Resolving the ALJ Quandary
Barnett, Kent, Vanderbilt Law Review
"I [was] . . . the equal of the gods, save only [t]hat I must die."
Federal administrative law judges ("ALJs") understand Euripides's irony all too well.2 They, along with Article I judges, are the demigods of federal adjudication. As both courts and ALJs have noted, the function of ALJs closely parallels that of Article III judges.3 ALJs hear evidence, decide factual issues, and apply legal principles in all formal administrative adjudications under the Administrative Procedure Act ("APA").4 Indeed, they outnumber Article III judges5 and decide more than two hundred and fifty thousand cases each year.6 But they lack the defining characteristics of Article III deities. Article III judges are installed under the Appointments Clause,7 enjoy tenure and salary protection during times of "good Behavior,"8 and are not generally subject to reversal by the executive branch.9 In contrast, ALJs are hired as mere employees by executive officials, receive more limited salary protection than Article III judges, and are subject to removal within the executive branch.10 Moreover, the agencies for which ALJs work-often themselves parties to the proceedings-can reverse ALJs' decisions in toto.11 In Euripidean parlance, ALJs are equal to Article III judges, except for the Article III part.
The Structural Quandary
These differences between ALJs and Article III judges do more than chisel a chip on ALJs' shoulders. They reveal material practical and constitutional tensions, if not constitutional violations, that the U.S. Supreme Court has recently revitalized. These tensions concern ALJs' appointments, the President's supervisory powers over ALJs, and ALJs' independence and impartiality. These three concerns are in tension, rendering their resolution difficult.
First. If, as five current Supreme Court Justices have now suggested,12 ALJs are "inferior Officers" (not mere employees), the manner in which some are currently selected is likely unconstitutional.13 The Appointments Clause in Article II of the U.S. Constitution requires that such officers be appointed in one of four ways: by (1) the President with the Senate's consent, (2) the President alone, (3) the courts of law, or (4) heads of departments.14 ALJs, however, are selected by heads of agencies, only some of whom qualify as heads of departments.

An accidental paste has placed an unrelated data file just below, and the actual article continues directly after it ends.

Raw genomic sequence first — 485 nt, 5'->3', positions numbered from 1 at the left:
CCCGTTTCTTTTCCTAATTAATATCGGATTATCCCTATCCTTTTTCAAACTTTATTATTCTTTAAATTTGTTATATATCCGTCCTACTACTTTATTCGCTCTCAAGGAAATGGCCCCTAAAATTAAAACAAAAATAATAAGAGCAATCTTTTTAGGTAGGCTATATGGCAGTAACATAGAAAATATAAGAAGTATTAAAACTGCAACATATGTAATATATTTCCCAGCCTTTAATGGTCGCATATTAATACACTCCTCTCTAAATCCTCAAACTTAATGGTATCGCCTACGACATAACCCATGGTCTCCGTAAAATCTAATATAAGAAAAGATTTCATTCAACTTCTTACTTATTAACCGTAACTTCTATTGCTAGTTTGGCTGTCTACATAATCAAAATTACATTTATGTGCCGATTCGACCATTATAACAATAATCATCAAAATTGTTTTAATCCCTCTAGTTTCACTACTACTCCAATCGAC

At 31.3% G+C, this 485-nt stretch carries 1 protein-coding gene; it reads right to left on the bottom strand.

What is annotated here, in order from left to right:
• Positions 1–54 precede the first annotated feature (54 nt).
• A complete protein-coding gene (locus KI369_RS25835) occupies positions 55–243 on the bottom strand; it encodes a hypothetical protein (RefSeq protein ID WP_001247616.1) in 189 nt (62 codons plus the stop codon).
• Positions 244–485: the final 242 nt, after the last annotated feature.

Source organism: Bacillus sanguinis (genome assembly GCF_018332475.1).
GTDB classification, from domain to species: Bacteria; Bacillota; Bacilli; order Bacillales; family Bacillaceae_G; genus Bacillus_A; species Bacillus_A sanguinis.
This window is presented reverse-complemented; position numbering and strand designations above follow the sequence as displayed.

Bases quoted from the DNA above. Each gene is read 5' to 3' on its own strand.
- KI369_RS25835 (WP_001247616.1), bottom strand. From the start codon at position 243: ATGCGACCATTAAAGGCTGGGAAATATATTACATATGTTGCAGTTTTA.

Second. ALJs' job (or tenure) protections may improperly limit the President's implied power to remove and supervise executive-branch officers under Article II of the U.S. Constitution.15 The agencies that select ALJs can remove them only for "good cause" and only with the consent of an independent federal agency, the Merit Systems Protection Board ("MSPB"), whose members the President can remove only for enumerated reasons. A recent U.S. Supreme Court decision, Free Enterprise Fund v. PCAOB, invalidated the use of "tiered" tenure protection (i.e., two layers of tenure protection between the President and the officer at issue) for inferior officers.16 The four dissenting Justices in that decision noted that ALJs' two tiers of tenure protection (one for ALJs and one for the MSPB) would also appear to limit the President's supervisory power improperly.17 In short, the Court's most recent foray into this area suggests that the removal regime for ALJs clashes with the President's executive authority.18
Third. At the same time, increasing presidential control over ALJs would create impartiality concerns under the Due Process Clause. Agencies are parties to proceedings before the same ALJs that they appoint and that they may remove for good cause (albeit subject to the MSPB's consent).19 If ALJs lose one of their two tiers of tenure protection, either (1) agencies will be able to remove ALJs at will (and thus render the MSPB's extant tenure protection and role meaningless) or (2) agencies will be able to remove ALJs for cause with the consent of the MSPB, whose members the President can remove at will. …